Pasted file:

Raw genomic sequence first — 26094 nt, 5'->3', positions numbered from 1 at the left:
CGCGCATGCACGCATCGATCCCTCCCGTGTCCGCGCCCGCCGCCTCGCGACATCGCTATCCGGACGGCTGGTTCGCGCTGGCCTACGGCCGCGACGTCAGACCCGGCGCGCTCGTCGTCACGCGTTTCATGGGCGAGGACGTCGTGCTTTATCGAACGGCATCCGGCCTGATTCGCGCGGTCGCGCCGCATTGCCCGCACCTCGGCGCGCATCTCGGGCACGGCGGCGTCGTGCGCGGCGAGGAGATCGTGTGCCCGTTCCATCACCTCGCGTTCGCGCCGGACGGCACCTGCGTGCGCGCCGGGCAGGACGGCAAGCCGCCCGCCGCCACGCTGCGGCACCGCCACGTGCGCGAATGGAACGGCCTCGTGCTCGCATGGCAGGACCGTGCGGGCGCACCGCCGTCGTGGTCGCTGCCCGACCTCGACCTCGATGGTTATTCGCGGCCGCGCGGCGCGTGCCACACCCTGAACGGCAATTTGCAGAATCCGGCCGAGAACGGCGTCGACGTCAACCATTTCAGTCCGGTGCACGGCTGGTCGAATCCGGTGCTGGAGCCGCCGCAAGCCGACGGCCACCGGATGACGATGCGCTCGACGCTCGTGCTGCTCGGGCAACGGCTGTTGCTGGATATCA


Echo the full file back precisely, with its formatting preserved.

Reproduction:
Raw genomic sequence first — 26094 nt, 5'->3', positions numbered from 1 at the left:
CGCGCATGCACGCATCGATCCCTCCCGTGTCCGCGCCCGCCGCCTCGCGACATCGCTATCCGGACGGCTGGTTCGCGCTGGCCTACGGCCGCGACGTCAGACCCGGCGCGCTCGTCGTCACGCGTTTCATGGGCGAGGACGTCGTGCTTTATCGAACGGCATCCGGCCTGATTCGCGCGGTCGCGCCGCATTGCCCGCACCTCGGCGCGCATCTCGGGCACGGCGGCGTCGTGCGCGGCGAGGAGATCGTGTGCCCGTTCCATCACCTCGCGTTCGCGCCGGACGGCACCTGCGTGCGCGCCGGGCAGGACGGCAAGCCGCCCGCCGCCACGCTGCGGCACCGCCACGTGCGCGAATGGAACGGCCTCGTGCTCGCATGGCAGGACCGTGCGGGCGCACCGCCGTCGTGGTCGCTGCCCGACCTCGACCTCGATGGTTATTCGCGGCCGCGCGGCGCGTGCCACACCCTGAACGGCAATTTGCAGAATCCGGCCGAGAACGGCGTCGACGTCAACCATTTCAGTCCGGTGCACGGCTGGTCGAATCCGGTGCTGGAGCCGCCGCAAGCCGACGGCCACCGGATGACGATGCGCTCGACGCTCGTGCTGCTCGGGCAACGGCTGTTGCTGGATATCA